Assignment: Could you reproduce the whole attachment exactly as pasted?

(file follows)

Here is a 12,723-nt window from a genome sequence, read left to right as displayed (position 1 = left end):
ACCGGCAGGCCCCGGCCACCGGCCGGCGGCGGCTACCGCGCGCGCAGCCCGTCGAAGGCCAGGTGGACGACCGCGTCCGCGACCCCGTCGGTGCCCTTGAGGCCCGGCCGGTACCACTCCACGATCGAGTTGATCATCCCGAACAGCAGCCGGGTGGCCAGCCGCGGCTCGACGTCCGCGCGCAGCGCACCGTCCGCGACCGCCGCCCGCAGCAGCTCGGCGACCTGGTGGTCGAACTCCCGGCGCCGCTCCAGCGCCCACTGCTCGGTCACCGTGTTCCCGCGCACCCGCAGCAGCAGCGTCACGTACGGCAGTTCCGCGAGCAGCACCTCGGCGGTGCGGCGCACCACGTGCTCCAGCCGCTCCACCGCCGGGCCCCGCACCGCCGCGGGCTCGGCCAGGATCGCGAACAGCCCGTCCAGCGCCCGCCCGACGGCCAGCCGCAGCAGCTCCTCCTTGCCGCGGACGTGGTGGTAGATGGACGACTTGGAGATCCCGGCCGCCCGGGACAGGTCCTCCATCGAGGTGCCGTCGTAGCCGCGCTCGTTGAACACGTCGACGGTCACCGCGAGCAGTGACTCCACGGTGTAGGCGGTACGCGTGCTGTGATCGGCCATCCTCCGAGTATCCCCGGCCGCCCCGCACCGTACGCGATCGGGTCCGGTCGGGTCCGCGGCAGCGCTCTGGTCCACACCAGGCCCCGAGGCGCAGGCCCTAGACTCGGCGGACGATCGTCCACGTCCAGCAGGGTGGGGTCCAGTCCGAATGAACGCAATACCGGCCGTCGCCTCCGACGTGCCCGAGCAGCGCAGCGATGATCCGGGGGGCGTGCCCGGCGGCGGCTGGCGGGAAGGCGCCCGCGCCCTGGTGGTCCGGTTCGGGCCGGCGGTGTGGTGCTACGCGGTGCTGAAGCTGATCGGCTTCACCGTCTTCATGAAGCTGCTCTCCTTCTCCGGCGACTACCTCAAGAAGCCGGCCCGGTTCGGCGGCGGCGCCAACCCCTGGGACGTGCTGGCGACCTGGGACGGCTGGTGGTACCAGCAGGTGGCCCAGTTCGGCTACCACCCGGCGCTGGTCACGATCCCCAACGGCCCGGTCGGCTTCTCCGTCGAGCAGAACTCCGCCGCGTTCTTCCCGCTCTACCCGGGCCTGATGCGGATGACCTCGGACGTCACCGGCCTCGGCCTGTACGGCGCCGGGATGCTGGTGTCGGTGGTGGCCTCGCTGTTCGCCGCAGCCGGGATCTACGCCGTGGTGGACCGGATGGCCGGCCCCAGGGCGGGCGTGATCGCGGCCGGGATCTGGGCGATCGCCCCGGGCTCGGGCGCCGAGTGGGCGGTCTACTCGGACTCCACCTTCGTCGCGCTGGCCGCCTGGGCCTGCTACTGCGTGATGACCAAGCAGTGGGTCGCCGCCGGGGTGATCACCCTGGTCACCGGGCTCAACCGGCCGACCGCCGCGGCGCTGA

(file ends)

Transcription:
Here is a 12,723-nt window from a genome sequence, read left to right as displayed (position 1 = left end):
ACCGGCAGGCCCCGGCCACCGGCCGGCGGCGGCTACCGCGCGCGCAGCCCGTCGAAGGCCAGGTGGACGACCGCGTCCGCGACCCCGTCGGTGCCCTTGAGGCCCGGCCGGTACCACTCCACGATCGAGTTGATCATCCCGAACAGCAGCCGGGTGGCCAGCCGCGGCTCGACGTCCGCGCGCAGCGCACCGTCCGCGACCGCCGCCCGCAGCAGCTCGGCGACCTGGTGGTCGAACTCCCGGCGCCGCTCCAGCGCCCACTGCTCGGTCACCGTGTTCCCGCGCACCCGCAGCAGCAGCGTCACGTACGGCAGTTCCGCGAGCAGCACCTCGGCGGTGCGGCGCACCACGTGCTCCAGCCGCTCCACCGCCGGGCCCCGCACCGCCGCGGGCTCGGCCAGGATCGCGAACAGCCCGTCCAGCGCCCGCCCGACGGCCAGCCGCAGCAGCTCCTCCTTGCCGCGGACGTGGTGGTAGATGGACGACTTGGAGATCCCGGCCGCCCGGGACAGGTCCTCCATCGAGGTGCCGTCGTAGCCGCGCTCGTTGAACACGTCGACGGTCACCGCGAGCAGTGACTCCACGGTGTAGGCGGTACGCGTGCTGTGATCGGCCATCCTCCGAGTATCCCCGGCCGCCCCGCACCGTACGCGATCGGGTCCGGTCGGGTCCGCGGCAGCGCTCTGGTCCACACCAGGCCCCGAGGCGCAGGCCCTAGACTCGGCGGACGATCGTCCACGTCCAGCAGGGTGGGGTCCAGTCCGAATGAACGCAATACCGGCCGTCGCCTCCGACGTGCCCGAGCAGCGCAGCGATGATCCGGGGGGCGTGCCCGGCGGCGGCTGGCGGGAAGGCGCCCGCGCCCTGGTGGTCCGGTTCGGGCCGGCGGTGTGGTGCTACGCGGTGCTGAAGCTGATCGGCTTCACCGTCTTCATGAAGCTGCTCTCCTTCTCCGGCGACTACCTCAAGAAGCCGGCCCGGTTCGGCGGCGGCGCCAACCCCTGGGACGTGCTGGCGACCTGGGACGGCTGGTGGTACCAGCAGGTGGCCCAGTTCGGCTACCACCCGGCGCTGGTCACGATCCCCAACGGCCCGGTCGGCTTCTCCGTCGAGCAGAACTCCGCCGCGTTCTTCCCGCTCTACCCGGGCCTGATGCGGATGACCTCGGACGTCACCGGCCTCGGCCTGTACGGCGCCGGGATGCTGGTGTCGGTGGTGGCCTCGCTGTTCGCCGCAGCCGGGATCTACGCCGTGGTGGACCGGATGGCCGGCCCCAGGGCGGGCGTGATCGCGGCCGGGATCTGGGCGATCGCCCCGGGCTCGGGCGCCGAGTGGGCGGTCTACTCGGACTCCACCTTCGTCGCGCTGGCCGCCTGGGCCTGCTACTGCGTGATGACCAAGCAGTGGGTCGCCGCCGGGGTGATCACCCTGGTCACCGGGCTCAACCGGCCGACCGCCGCGGCGCTGA